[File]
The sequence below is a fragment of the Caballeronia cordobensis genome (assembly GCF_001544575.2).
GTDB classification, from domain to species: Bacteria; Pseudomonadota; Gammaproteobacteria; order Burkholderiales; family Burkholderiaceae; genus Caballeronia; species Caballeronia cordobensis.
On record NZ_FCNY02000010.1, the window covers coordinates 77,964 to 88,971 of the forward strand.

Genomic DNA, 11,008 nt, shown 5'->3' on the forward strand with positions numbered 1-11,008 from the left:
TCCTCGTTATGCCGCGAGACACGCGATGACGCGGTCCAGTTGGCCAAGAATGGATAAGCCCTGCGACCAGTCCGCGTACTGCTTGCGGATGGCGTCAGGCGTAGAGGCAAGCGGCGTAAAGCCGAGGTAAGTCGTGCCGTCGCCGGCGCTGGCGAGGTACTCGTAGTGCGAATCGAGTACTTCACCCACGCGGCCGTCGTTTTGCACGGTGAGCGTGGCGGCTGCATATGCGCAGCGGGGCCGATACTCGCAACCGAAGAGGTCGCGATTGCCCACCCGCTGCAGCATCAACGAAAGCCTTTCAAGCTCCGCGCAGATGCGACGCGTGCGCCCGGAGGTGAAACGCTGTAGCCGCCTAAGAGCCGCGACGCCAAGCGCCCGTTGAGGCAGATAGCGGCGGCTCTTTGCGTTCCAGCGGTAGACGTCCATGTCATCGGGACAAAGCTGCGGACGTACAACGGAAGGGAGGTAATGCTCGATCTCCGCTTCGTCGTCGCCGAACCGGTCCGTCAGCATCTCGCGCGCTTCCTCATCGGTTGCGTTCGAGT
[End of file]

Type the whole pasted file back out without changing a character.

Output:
The sequence below is a fragment of the Caballeronia cordobensis genome (assembly GCF_001544575.2).
GTDB classification, from domain to species: Bacteria; Pseudomonadota; Gammaproteobacteria; order Burkholderiales; family Burkholderiaceae; genus Caballeronia; species Caballeronia cordobensis.
On record NZ_FCNY02000010.1, the window covers coordinates 77,964 to 88,971 of the forward strand.

Genomic DNA, 11,008 nt, shown 5'->3' on the forward strand with positions numbered 1-11,008 from the left:
TCCTCGTTATGCCGCGAGACACGCGATGACGCGGTCCAGTTGGCCAAGAATGGATAAGCCCTGCGACCAGTCCGCGTACTGCTTGCGGATGGCGTCAGGCGTAGAGGCAAGCGGCGTAAAGCCGAGGTAAGTCGTGCCGTCGCCGGCGCTGGCGAGGTACTCGTAGTGCGAATCGAGTACTTCACCCACGCGGCCGTCGTTTTGCACGGTGAGCGTGGCGGCTGCATATGCGCAGCGGGGCCGATACTCGCAACCGAAGAGGTCGCGATTGCCCACCCGCTGCAGCATCAACGAAAGCCTTTCAAGCTCCGCGCAGATGCGACGCGTGCGCCCGGAGGTGAAACGCTGTAGCCGCCTAAGAGCCGCGACGCCAAGCGCCCGTTGAGGCAGATAGCGGCGGCTCTTTGCGTTCCAGCGGTAGACGTCCATGTCATCGGGACAAAGCTGCGGACGTACAACGGAAGGGAGGTAATGCTCGATCTCCGCTTCGTCGTCGCCGAACCGGTCCGTCAGCATCTCGCGCGCTTCCTCATCGGTTGCGTTCGAGT